The human earlobe is composed of tough areolar and adipose connective tissues, lacking the firmness and elasticity of the rest of the pinna (the outer edge of the ear). Since the earlobe does not contain cartilage it has a large blood supply and may help to warm the ears and maintain balance. However, earlobes are not generally considered to have any major biological function. The earlobe contains many nerve endings, and for some people is an erogenous zone.
Earlobes average about 2 centimeters long, and elongate slightly with age. Although the "free" vs. "attached" appearance of earlobes is often presented as an example of a simple "one gene - two alleles" Mendelian trait in humans, several studies suggest that attached earlobes are a sign of marked unattractiveness in men and a lower possibility of successfully reproducing. If one is to observe a number of people, it indeed reveals that earlobes do not all fall neatly into either the "free" or the "attached" categories; there is a continuous range from one extreme to the other, suggesting the influence of several genes.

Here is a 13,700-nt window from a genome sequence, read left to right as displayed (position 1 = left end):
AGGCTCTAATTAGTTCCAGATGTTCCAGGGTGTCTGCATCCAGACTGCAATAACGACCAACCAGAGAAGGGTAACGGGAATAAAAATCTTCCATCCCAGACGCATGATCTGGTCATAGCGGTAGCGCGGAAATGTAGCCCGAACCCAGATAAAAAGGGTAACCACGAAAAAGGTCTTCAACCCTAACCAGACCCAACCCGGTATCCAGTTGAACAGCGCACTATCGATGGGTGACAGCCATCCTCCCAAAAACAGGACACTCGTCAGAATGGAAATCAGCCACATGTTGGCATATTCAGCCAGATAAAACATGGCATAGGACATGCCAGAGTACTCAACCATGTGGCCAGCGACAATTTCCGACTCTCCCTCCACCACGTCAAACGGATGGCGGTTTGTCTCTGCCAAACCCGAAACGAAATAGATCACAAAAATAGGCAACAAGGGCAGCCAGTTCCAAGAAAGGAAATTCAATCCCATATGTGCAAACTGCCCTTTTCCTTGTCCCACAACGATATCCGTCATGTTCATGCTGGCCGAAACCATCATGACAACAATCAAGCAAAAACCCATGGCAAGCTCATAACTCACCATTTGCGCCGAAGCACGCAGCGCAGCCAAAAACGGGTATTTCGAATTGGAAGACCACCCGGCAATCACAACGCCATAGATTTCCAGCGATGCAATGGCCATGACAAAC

Earlobes are normally smooth, but occasionally exhibit creases. Creased earlobes are sometimes associated with genetic disorders in children, including Beckwith-Wiedemann syndrome. In some early studies, earlobe creases were alleged to be associated with an increased risk of heart attack and coronary heart disease; however, more recent studies have concluded that since earlobes become more creased with age, and older people are more likely to experience heart disease than younger people, age may account for the findings linking heart attack to earlobe creases. The earlobe crease is also called Frank's Sign.
Around the world and throughout human history, the earlobe is the most common location for a body piercing. It is common to tear the earlobe with the weight of very heavy earring, or a traumatic pull of an earring. Some cultures practice earlobe stretching, using piercing ornaments to stretch and enlarge the earlobes. Sailors used to believe that piercing one earlobe gave greater acuity in the opposite ear.